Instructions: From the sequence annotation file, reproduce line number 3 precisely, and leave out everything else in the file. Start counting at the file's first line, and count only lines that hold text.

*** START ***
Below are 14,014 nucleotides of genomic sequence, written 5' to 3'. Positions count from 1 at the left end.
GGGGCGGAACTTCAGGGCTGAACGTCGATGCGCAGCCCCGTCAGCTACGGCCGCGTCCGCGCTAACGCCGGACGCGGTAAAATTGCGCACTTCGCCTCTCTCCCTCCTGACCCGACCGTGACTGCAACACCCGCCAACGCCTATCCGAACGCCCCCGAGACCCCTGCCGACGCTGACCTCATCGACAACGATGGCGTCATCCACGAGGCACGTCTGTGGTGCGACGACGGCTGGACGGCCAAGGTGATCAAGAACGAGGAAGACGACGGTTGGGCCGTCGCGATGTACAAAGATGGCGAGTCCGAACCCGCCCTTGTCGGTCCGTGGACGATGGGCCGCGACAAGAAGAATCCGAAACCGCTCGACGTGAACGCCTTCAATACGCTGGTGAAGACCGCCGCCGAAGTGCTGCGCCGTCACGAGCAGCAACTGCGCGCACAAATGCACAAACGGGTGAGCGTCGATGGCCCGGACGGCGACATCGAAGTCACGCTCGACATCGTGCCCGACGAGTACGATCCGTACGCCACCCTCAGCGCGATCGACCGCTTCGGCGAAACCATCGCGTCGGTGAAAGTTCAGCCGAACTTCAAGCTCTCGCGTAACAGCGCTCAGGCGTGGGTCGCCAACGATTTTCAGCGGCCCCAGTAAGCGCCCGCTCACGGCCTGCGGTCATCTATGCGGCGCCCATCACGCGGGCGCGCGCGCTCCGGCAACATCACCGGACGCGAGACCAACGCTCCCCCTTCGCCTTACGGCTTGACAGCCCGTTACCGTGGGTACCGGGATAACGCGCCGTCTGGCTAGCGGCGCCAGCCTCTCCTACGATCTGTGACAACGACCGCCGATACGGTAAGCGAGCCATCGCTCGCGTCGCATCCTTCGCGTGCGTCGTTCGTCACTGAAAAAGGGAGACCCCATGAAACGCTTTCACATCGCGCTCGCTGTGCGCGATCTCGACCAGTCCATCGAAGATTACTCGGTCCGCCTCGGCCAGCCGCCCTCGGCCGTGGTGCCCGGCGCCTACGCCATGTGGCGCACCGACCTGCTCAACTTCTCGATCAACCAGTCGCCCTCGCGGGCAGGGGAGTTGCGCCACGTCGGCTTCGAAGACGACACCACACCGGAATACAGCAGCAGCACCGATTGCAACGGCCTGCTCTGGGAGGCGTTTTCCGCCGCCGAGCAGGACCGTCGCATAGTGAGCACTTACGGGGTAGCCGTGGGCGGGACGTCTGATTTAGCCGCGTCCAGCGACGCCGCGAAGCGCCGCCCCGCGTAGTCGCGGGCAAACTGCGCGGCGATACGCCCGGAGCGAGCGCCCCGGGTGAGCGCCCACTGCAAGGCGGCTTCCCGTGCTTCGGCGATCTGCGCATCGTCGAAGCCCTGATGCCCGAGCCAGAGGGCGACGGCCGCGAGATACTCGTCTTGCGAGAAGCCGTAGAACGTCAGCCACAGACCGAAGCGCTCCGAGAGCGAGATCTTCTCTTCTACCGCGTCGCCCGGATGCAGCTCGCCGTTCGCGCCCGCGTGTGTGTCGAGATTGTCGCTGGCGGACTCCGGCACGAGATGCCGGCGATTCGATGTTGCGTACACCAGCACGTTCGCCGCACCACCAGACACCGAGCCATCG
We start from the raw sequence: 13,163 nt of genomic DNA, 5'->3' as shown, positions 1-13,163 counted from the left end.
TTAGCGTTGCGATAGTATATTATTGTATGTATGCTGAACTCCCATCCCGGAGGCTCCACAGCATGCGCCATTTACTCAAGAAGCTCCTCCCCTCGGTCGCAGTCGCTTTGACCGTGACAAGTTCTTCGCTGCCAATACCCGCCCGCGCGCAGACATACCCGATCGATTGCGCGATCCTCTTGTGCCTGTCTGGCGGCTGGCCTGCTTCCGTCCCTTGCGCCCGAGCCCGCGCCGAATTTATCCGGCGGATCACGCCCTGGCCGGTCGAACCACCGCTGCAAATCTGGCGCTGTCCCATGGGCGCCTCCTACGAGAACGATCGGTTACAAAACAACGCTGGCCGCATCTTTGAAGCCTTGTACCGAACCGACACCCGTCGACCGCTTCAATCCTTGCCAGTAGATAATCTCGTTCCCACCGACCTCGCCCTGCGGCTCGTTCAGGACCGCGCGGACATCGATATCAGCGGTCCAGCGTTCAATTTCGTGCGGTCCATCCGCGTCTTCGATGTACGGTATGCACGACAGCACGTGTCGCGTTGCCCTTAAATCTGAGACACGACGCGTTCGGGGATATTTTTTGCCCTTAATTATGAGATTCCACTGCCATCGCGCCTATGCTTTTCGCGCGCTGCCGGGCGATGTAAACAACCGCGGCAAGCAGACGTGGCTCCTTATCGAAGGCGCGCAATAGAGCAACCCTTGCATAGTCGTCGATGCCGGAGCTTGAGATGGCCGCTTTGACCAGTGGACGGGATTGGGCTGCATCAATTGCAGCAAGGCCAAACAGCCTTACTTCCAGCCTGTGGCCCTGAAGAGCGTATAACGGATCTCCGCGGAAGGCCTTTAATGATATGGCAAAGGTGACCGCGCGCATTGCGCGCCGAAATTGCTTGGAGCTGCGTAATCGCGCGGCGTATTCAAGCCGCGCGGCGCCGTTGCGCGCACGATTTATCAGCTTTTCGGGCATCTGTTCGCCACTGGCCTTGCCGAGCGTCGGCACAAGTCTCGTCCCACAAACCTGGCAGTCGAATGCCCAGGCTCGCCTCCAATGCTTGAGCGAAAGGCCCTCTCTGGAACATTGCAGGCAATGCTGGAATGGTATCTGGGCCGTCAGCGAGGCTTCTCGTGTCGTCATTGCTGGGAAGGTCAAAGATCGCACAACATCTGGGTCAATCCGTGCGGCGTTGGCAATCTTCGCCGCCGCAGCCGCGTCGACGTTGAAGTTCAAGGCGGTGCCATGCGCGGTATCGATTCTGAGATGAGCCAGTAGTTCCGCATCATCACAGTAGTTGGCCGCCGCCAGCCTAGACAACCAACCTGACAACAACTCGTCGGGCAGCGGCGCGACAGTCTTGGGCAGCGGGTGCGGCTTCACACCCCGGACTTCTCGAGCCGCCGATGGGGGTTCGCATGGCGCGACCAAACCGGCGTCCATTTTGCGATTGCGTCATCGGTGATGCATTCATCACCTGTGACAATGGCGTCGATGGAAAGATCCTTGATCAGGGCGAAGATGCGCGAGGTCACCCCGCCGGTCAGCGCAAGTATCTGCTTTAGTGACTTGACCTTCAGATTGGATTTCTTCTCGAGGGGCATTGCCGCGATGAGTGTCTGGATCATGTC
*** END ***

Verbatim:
We start from the raw sequence: 13,163 nt of genomic DNA, 5'->3' as shown, positions 1-13,163 counted from the left end.